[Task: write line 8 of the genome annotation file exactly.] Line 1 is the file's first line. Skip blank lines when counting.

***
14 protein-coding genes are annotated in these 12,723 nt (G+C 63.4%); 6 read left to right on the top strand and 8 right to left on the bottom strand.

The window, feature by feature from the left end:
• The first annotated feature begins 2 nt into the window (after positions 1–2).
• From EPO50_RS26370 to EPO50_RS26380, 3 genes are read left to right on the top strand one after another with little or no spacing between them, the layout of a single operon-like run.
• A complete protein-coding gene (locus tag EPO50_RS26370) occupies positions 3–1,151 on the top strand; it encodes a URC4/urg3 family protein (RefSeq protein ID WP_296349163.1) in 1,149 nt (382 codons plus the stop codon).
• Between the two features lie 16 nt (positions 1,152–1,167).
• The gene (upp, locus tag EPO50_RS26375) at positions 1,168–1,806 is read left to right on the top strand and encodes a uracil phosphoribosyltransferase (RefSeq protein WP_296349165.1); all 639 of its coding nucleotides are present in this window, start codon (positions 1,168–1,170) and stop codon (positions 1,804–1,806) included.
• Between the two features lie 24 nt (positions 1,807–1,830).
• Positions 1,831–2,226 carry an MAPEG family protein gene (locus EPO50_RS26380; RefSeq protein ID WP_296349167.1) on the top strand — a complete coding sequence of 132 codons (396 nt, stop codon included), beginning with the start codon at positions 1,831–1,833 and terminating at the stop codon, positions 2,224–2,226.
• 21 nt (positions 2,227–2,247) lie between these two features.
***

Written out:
• Between the two features lie 24 nt (positions 1,807–1,830).